Lesson from tragedy: Amboseli elephants struggle with loss of matriarchs

When a single elephant dies, especially a matriarch, be it from drought or poaching or habitat loss, whole herds and social networks are disrupted.I always enjoy updates from Vicki Fishlock of Amboseli Trust for Elephants (ATE), particularly the insights they provide on elephants and their lives.

Each elephant has a unique personality, and it is interesting to discern this individuality as well as the interactions with other family members. Sometimes in conservation discussions, we tend to forget that elephants exist not just as population statistics, but also as individuals. When a single elephant dies, the surviving elephants must find new ways to carry on without their loved one. This can be especially hard.

The International Fund for Animal Welfare (IFAW) is proud to be working with the ATE team on research that will explore the consequences for elephants from a recent severe drought inKenya (2008-2009). This drought, combined with elephant poaching for ivory, has resulted in the loss of close to one-third of the individually known and continuously tracked elephants in Amboseli. Before the drought, Amboseli boasted some 1,500 elephants. According to ATE, 95 percent of the oldest and experienced matriarchs died. These were the leaders of their families, responsible for knowing where to find food and water, for safety from threats, and how to manage social networks over a 60-plus-year lifespan.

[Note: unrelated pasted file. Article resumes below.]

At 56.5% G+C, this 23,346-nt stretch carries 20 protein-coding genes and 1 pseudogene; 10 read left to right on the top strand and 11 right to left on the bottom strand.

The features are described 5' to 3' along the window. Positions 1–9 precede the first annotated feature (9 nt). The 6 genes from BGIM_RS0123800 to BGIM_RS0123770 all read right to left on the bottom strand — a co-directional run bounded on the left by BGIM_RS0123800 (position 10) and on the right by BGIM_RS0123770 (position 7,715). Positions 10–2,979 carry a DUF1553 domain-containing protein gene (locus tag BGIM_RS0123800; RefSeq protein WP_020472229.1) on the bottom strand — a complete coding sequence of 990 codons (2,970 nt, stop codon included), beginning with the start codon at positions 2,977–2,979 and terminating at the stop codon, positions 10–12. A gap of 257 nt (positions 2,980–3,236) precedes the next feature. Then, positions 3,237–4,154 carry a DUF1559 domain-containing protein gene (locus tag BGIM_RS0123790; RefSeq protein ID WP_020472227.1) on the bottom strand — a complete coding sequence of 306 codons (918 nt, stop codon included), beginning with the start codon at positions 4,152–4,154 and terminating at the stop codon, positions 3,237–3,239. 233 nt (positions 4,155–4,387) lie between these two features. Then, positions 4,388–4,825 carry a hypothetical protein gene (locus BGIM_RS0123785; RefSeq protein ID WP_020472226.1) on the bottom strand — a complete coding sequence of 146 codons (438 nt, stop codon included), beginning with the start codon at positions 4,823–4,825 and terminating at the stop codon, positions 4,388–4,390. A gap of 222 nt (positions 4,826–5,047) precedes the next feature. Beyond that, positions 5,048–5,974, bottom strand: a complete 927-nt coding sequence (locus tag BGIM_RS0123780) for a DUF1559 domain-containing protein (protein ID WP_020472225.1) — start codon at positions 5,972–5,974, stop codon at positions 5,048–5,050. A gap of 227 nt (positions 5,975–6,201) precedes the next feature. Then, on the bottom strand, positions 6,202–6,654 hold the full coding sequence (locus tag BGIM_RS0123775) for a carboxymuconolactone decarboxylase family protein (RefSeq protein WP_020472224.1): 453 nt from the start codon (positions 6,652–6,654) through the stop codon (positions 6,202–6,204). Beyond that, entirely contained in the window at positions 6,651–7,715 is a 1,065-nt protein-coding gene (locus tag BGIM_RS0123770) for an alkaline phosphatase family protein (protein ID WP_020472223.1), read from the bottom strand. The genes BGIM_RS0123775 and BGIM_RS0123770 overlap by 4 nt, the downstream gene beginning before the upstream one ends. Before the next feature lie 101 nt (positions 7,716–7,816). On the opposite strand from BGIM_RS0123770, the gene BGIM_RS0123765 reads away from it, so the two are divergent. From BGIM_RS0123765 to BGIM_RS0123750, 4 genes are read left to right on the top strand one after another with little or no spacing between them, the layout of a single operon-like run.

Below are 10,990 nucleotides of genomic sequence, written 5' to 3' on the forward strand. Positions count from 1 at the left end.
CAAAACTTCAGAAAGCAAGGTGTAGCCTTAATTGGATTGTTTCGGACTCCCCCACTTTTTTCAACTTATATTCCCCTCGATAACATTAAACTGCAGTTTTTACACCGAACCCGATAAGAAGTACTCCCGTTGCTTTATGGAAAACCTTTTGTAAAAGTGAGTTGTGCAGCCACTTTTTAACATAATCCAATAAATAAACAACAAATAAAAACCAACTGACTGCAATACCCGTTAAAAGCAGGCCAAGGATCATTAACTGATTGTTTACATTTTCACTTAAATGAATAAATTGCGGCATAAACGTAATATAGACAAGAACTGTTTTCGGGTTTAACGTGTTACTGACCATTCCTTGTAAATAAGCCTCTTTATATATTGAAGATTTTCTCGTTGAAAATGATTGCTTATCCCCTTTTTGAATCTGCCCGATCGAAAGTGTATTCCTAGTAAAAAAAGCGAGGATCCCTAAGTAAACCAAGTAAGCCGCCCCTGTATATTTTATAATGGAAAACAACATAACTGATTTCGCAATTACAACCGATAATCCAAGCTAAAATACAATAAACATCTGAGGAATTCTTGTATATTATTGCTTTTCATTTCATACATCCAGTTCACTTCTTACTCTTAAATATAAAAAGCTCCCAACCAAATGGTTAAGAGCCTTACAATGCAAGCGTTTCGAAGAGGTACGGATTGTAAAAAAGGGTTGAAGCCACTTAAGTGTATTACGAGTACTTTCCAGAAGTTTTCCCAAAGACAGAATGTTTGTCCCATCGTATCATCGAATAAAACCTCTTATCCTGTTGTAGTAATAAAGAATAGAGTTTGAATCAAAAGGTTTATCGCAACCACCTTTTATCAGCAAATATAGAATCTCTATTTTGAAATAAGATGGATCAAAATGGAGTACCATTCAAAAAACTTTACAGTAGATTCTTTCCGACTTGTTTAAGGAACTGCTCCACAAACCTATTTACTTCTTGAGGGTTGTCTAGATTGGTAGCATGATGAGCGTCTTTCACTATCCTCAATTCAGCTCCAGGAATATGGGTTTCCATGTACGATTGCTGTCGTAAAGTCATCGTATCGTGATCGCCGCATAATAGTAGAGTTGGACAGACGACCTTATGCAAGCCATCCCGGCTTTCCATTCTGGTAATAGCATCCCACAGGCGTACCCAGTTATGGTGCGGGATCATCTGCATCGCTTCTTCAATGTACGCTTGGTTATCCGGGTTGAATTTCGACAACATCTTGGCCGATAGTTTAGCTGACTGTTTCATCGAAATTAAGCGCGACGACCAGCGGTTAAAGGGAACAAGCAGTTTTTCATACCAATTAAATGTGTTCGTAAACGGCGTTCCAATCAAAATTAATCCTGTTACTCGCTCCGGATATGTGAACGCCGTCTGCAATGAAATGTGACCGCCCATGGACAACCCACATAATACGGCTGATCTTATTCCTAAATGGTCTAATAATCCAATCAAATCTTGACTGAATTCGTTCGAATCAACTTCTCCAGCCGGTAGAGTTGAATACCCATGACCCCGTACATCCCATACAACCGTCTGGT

Families were left with inexperienced matriarchs, disrupted associations, reduced social cohesion and potentially poor reproductive performance. Surviving family members appeared to be in a state of social confusion. This collaborative study explores how the rapid and unexpected loss of the oldest and most experienced individuals affects social stability, competitive ability, and, crucially, the reproductive performance within families.

IFAW believes in the need to understand how elephant families cope with these losses and change to have a better understanding of how to protect them through conservation efforts. Through the course of this project, a lot of information will be generated that will be applicable to the effective management and conservation of Amboseli elephants. From a wildlife manager’s perspective, among other queries, it will be important to know whether the elephants will still utilise the ecosystem in the same manner that they did when the matriarchs were alive. 

Will the loss of knowledge result in increased human-elephant conflict arising from changes in elephant ranging patterns?  Will these changes necessitate a review of the law enforcement strategy as a pre-emptive measure against poaching?

IFAW and ATE aim to provide insights into immediate and longer-term responses to social disruption as a result of mortality. These insights may be applied to other elephant families and populations across Africa which are experiencing the consequences of more extreme climatic events as well as poaching. I look forward to more posts from ATE about how Amboseli elephants are learning to cope with their tragic loss, and for the lessons this study can teach us about how we can help elephants survive and thrive in spite of the myriad threats they face. -- James Isiche

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Céline Sissler-Bienvenu, Director, France and Francophone Africa
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